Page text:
The end of the world is back again. Hey, I know I've missed it these past few months. Once Y2K turned out not to be a global disaster - thank you, IT people everywhere! - it was back to the same old life-goes-on grind. But now Bill Joy, one of the founders of Sun Microsystems, is afraid that robotics, genetic engineering and nano-technology could destroy humanity in our lifetime.
Or, more to the point, in Bill Joy's lifetime.
Joy's essay "Why the Future Doesn't Need Us", published in the April issue of Wired magazine, quotes Theodore "Unabomber" Kaczynski, the Dalai Lama, Arthur C. Clarke, Thoreau, Nietzsche and some very smart, very technical guys Joy knows personally. His fear is plain, and his argument is simple: technology isn't safe anymore. Self-replicating robots and gene-spliced organisms pose a new and far greater danger than anything we've seen before.
They're more threatening than nukes or other weapons of mass destruction, Joy insists. And we need a new dialogue, a new ethic, a new brotherhood to keep these threats from destroying us.
You can read the essay yourself on the Web at www.wired.com/wired/archive/8.04/joy.html. It's very earnest. It's very heartfelt. It's very frightened. And it's very, very wrong.
Not that part about needing a serious discussion of the dangers of technology and the importance of ethics and community. We certainly need all that. We've needed it for every world-changing technology in history.But this isn't the end of the world. Oh, it could be - just as the nuclear arms race or one of the deadly bugs and chemicals we've cooked up for years could end it all. We've seen other species wiped out. We're not immune to extinction. We could do ourselves in. But it hasn't happened yet.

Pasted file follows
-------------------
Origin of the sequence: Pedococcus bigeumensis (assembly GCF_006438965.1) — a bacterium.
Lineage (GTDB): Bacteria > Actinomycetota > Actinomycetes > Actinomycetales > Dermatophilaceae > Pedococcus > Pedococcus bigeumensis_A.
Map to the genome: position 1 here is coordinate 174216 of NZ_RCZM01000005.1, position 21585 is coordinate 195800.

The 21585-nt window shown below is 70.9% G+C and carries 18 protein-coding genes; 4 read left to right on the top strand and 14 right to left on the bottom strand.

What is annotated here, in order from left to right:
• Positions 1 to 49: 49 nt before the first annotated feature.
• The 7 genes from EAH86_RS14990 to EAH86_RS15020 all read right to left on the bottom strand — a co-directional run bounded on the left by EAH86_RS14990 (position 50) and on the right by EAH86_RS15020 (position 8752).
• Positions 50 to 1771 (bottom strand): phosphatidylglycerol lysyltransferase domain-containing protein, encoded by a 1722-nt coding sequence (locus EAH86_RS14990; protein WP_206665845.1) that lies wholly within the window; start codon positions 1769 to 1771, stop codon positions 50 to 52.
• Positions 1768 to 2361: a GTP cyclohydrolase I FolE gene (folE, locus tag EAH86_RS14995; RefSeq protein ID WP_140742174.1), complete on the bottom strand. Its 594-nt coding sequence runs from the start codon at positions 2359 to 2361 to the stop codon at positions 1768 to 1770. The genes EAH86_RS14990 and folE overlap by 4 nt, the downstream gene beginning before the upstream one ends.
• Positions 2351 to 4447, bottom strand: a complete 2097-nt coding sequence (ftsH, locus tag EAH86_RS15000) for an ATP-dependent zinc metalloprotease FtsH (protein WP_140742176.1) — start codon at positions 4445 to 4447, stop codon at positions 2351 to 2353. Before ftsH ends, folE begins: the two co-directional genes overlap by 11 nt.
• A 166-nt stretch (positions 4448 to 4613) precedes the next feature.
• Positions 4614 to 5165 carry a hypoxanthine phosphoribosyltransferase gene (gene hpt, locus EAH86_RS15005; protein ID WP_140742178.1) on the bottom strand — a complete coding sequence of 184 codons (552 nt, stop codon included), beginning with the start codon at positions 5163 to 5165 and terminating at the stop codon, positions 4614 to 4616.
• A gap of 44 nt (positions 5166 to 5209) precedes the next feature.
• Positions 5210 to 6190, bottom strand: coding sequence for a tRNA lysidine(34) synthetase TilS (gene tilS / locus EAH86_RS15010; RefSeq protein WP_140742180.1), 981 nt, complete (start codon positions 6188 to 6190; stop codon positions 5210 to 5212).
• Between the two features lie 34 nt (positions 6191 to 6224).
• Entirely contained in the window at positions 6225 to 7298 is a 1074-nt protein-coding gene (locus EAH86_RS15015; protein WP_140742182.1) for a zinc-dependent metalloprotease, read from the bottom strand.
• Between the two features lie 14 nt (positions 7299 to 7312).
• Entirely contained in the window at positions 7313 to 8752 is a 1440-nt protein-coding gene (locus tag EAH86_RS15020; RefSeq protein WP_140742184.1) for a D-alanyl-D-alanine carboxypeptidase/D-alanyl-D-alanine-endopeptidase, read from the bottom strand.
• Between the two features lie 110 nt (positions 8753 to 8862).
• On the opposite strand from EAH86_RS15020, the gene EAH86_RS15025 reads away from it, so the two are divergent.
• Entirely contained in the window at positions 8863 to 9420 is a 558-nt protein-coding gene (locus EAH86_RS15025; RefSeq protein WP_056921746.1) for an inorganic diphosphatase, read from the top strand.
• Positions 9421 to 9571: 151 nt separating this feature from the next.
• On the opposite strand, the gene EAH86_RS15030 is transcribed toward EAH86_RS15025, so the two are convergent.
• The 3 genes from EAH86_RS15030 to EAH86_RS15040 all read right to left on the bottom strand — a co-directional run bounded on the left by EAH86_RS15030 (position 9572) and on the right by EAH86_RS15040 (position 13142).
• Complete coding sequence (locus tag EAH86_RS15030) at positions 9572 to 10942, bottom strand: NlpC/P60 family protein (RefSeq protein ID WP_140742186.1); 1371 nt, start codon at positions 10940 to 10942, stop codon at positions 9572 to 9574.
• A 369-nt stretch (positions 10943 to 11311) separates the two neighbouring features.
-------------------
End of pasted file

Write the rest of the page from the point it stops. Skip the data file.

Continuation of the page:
Naturally, some people told Joy exactly that. "Many other people," Joy writes, "who knew about the dangers" told him that these problems aren't new and that his arguments are "already old hat".
And Joy is clearly baffled that they aren't as alarmed about these threats as he is. "I don't know where these people hide their fear," he writes.
How can they not worry that in 30 years, highly productive intelligent machines might idle all human workers? Maybe because people have feared automation for centuries. But today, with more technology and higher productivity than any other nation on earth, we still work longer hours, and more jobs go unfilled. Maybe the risk of everyone being put out of work by technology isn't so large after all.
How can they not fear that genetically engineered plants and animals could wreak ecological havoc? Maybe because we've wreaked plenty of ecological havoc for decades without gene splicing, from kudzu that tears down telephone poles to antibiotic-proof bacteria to toxic wastes working their way up the food chain. And despite the problems, we're still here.